Beyond fattening me up with so much lovingly made food, she made me a very funny collage that moved from dorm to dorm with me for the next year.  At the time, I had a big crush on Hayden Panettiere of Heroes.  I joked that I was going to marry her when I moved to Hollywood and became a big shot after college.  Jane made a collage of Hayden photos next to photos of me with all kinds of goofy love messages (and Hayden’s name as a hyphenate:  Panettiere-Newton).  It was hilarious and creative and it made me smile every time I looked at it, which is why I put it right next to my desk to keep me company every time I did homework.

All of my friends from back home were convinced that Jane was madly in love with me (especially the ones in Orlando that I shared the sweets with).  I told them that she said she wasn’t and I took her word for it.  I have no idea how I would have pursued anything with this girl even if I had wanted to.  Starting off as a long-distance couple is crazy daunting.  Plus, she was underage and I was nineteen.  I don’t know the legal ramifications of that and it makes me feel icky even contemplating them.  Everything would have been extremely complicated, and it probably would have gotten in the way of where I was headed with the girl I was meant to be with.

About five failed girl pursuits later, I revived my correspondence with Jane.  We picked up right where we left off, as if I hadn’t told her to shut the hell up and stop being supportive when I whined to her several months ago.

I brought her up to speed on everything.  There was the drama queen girl that flirted while she tried to hide from me the fact that she was talking to another guy.  Then a girl that I was curious about but soon found out that neither of us were interested.  The love of my life was mixed in there too, but that wouldn’t develop into anything for several more months.  There was the blonde girl that I took out on the most magical first date ever in the history of broke college guys trying really hard to impress girls (she didn’t even let me kiss her good night and then she never returned my calls after that night).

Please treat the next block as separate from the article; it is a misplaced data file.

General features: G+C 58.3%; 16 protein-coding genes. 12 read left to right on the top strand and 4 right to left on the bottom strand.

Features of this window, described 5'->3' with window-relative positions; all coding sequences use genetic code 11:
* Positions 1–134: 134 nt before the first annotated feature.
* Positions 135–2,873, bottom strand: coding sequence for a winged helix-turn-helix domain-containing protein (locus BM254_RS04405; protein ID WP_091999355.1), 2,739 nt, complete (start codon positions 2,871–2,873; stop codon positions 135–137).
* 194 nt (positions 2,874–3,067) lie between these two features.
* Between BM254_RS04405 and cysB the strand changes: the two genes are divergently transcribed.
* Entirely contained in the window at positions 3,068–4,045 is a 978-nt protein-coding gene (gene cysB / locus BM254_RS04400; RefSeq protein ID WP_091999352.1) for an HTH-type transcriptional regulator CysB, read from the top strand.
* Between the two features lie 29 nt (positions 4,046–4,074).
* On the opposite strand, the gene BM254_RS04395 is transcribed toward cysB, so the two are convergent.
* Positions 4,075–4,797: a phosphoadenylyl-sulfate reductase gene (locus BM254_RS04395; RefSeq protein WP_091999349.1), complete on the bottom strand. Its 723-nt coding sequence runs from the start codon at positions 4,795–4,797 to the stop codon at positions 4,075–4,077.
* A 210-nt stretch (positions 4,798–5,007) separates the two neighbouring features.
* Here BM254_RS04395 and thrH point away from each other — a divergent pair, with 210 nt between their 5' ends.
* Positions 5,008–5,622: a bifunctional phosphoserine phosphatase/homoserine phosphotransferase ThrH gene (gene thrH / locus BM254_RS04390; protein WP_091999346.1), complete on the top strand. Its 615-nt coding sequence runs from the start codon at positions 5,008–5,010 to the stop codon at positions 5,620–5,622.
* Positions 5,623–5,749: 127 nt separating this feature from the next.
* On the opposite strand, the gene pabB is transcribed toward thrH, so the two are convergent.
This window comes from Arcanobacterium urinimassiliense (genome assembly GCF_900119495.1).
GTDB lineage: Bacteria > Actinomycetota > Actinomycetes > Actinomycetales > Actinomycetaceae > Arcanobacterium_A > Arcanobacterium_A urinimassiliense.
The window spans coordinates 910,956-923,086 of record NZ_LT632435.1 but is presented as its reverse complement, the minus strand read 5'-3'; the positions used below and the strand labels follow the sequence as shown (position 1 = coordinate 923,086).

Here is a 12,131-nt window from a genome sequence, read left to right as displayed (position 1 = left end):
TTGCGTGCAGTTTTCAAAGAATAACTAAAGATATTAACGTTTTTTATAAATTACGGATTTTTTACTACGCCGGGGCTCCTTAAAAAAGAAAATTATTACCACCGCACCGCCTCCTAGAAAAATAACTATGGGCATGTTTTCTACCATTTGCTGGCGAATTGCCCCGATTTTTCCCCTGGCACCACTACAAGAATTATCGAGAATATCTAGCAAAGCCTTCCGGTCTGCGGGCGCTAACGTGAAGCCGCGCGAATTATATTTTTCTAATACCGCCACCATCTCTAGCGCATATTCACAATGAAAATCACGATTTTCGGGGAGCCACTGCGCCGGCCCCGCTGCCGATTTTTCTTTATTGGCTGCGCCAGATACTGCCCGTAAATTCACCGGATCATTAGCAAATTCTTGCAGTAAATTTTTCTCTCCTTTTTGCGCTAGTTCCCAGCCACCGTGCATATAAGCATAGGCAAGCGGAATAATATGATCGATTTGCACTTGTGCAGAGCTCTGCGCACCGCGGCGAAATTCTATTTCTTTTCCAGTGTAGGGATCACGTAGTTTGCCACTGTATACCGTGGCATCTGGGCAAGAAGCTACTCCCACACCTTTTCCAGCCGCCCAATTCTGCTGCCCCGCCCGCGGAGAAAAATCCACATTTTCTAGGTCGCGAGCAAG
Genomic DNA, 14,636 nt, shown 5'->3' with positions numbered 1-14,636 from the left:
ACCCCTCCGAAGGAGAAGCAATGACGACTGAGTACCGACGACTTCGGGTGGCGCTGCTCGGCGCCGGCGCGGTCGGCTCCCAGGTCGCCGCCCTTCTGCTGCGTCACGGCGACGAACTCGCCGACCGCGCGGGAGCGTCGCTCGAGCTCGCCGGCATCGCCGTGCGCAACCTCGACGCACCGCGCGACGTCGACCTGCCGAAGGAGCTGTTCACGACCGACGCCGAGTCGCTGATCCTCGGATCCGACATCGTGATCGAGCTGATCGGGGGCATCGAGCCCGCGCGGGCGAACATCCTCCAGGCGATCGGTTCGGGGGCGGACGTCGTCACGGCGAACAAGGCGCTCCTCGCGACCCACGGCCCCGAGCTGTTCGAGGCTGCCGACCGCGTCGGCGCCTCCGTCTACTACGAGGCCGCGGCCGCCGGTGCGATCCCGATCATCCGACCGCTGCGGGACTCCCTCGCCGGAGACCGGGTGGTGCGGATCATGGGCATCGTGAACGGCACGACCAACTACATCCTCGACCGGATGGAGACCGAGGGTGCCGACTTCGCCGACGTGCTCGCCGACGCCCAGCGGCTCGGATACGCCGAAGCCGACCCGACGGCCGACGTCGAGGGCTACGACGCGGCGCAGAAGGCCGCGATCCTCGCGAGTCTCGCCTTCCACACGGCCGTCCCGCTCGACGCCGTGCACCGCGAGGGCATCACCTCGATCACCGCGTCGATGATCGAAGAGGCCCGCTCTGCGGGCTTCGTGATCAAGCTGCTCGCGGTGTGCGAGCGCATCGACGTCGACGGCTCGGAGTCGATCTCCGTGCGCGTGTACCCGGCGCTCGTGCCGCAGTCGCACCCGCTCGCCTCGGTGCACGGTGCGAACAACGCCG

Most catastrophically, though, was the last girl that I ever led on.  It started off as something with potential.  When I realized I didn’t want it to become anything, rather than being a man and telling this girl, I just said “Well you’re going home for Summer break, so no need to get involved right now!”  This completely blew up in my face.

Jane sat there and read my half-ass retelling of these events (seriously, I didn’t even bother with capitalization or proper punctuation).  I got a lot of enjoyment out of sharing them with her.  It made me feel super interesting.  She never really got a word in that wasn’t in direct reference to something that I wanted us to talk about.

We stopped talking for a while over the Summer.  She stopped returning my messages.  I think she was a counselor at a Summer camp, but I can’t know for sure because I never even tried to get to know her better.  To further emphasize how little I cared about her feelings, it never even occurred to me back then that she may be fed up with my crap and my selfishness.

By the time she responded again, my group of friends with nothing in common had bonded firmly and were now falling apart over everyone meddling in each others’ problems and relationships.  I, of course, insisted on trying to fix everything (remember – I had a twisted idea of love meaning self-sacrifice).  Jane told me that I couldn’t and that I was only stressing myself out trying.  I didn’t listen, I just wanted to be heard.  All of that blew up in my face, but I know that it could have been worse.  So many of my friends were complaining about each other to each other, spewing additional negativity and strife into the group.  I was puking all of mine onto Jane through our Facebook messages.  By using her as an outlet, I kept myself from pumping more bad stuff into an already toxic mix.

I can’t emphasize enough the extent to which this girl was there for me.  She never asked anything in return, and I never offered anything.

This part makes me the saddest:  I told her about Kaitlin, the love of my life, and how I had fallen for her over the Summer.  I detailed all of our first days of dating to Jane.  She was my cheerleader, that one little Jimminy Cricket voice telling me that I deserved something good when I was having difficulty valuing myself.

I told Jane details about my new relationship that normally would have been about a thousand miles outside my comfort zone.  I guess I thought about Jane so little that I never feared her judgement.  Maybe I just felt safe, safer than I have with any other friend before or since.